A group of Canadian researchers say they have developed a procedure that targets proteins that cause disease and destroys 'bad apples' in the cell.
The findings, by the University of British Columbia’s Brain Research Centre, has important implications for a variety of diseases, including Alzheimer’s, Huntington’s, stroke and even cancers, the researchers say.
“This technique is revolutionary, because it can reduce or remove the pathological form of the protein without impacting the normal form of the protein or harming other proteins in the cell,” says Xulai (Shelly) Fan, who co-led the study with Prof. Yu Tian Wang of UBC’s Faculty of Medicine.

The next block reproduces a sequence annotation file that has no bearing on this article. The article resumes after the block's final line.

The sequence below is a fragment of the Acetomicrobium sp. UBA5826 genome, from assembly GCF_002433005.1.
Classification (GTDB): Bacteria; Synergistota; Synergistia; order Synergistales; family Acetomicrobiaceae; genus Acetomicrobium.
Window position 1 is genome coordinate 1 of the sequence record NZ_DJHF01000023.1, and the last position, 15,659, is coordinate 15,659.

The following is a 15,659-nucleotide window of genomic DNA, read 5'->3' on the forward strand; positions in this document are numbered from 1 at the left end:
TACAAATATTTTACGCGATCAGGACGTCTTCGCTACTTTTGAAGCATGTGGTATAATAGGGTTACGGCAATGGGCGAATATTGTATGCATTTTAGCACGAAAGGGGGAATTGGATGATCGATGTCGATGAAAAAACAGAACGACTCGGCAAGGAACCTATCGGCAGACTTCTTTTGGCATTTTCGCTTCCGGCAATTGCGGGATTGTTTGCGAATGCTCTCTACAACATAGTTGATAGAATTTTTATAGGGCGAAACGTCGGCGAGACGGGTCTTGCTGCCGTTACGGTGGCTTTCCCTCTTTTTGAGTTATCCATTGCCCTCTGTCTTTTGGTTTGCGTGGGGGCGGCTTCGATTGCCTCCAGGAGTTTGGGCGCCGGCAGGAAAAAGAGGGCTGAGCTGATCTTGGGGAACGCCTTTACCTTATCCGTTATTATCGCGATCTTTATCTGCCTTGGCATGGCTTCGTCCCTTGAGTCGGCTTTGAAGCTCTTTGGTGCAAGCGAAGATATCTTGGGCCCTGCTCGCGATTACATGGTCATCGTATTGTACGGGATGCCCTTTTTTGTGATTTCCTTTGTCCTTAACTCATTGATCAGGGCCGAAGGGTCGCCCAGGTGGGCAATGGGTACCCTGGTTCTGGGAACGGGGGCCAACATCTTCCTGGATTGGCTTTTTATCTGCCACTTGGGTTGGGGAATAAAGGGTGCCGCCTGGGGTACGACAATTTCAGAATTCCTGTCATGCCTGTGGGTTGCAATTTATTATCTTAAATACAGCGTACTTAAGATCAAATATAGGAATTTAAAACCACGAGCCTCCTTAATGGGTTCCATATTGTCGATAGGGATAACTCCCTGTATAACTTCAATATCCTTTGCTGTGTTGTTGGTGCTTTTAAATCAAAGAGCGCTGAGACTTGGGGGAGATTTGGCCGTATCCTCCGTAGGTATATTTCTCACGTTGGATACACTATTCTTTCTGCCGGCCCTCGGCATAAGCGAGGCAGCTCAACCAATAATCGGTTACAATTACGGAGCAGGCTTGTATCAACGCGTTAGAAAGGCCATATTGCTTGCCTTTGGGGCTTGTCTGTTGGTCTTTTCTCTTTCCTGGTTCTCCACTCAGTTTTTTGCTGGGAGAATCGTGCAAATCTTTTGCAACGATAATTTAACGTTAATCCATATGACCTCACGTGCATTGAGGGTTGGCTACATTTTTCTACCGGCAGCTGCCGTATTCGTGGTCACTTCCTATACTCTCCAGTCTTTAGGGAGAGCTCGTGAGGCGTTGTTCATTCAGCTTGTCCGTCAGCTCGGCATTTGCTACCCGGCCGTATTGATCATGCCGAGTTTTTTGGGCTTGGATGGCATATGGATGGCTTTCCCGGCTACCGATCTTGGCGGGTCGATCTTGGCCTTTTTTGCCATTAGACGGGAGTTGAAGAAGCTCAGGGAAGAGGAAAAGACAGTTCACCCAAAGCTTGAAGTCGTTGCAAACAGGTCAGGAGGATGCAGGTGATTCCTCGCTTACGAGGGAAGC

The team used the new technique to disable protein function temporarily in brain regions affected by disease. Directly targeting specific proteins in a cell is important, they say, because many disease-causing proteins have normal functions in the cell. They become harmful – or bad apples – only during certain disease processes.
“If we can target these proteins temporarily, we may be able to save neurons without impacting the patient’s overall health,” says Dr. Wang. “This technique has broad applications, so it’s a very exciting finding.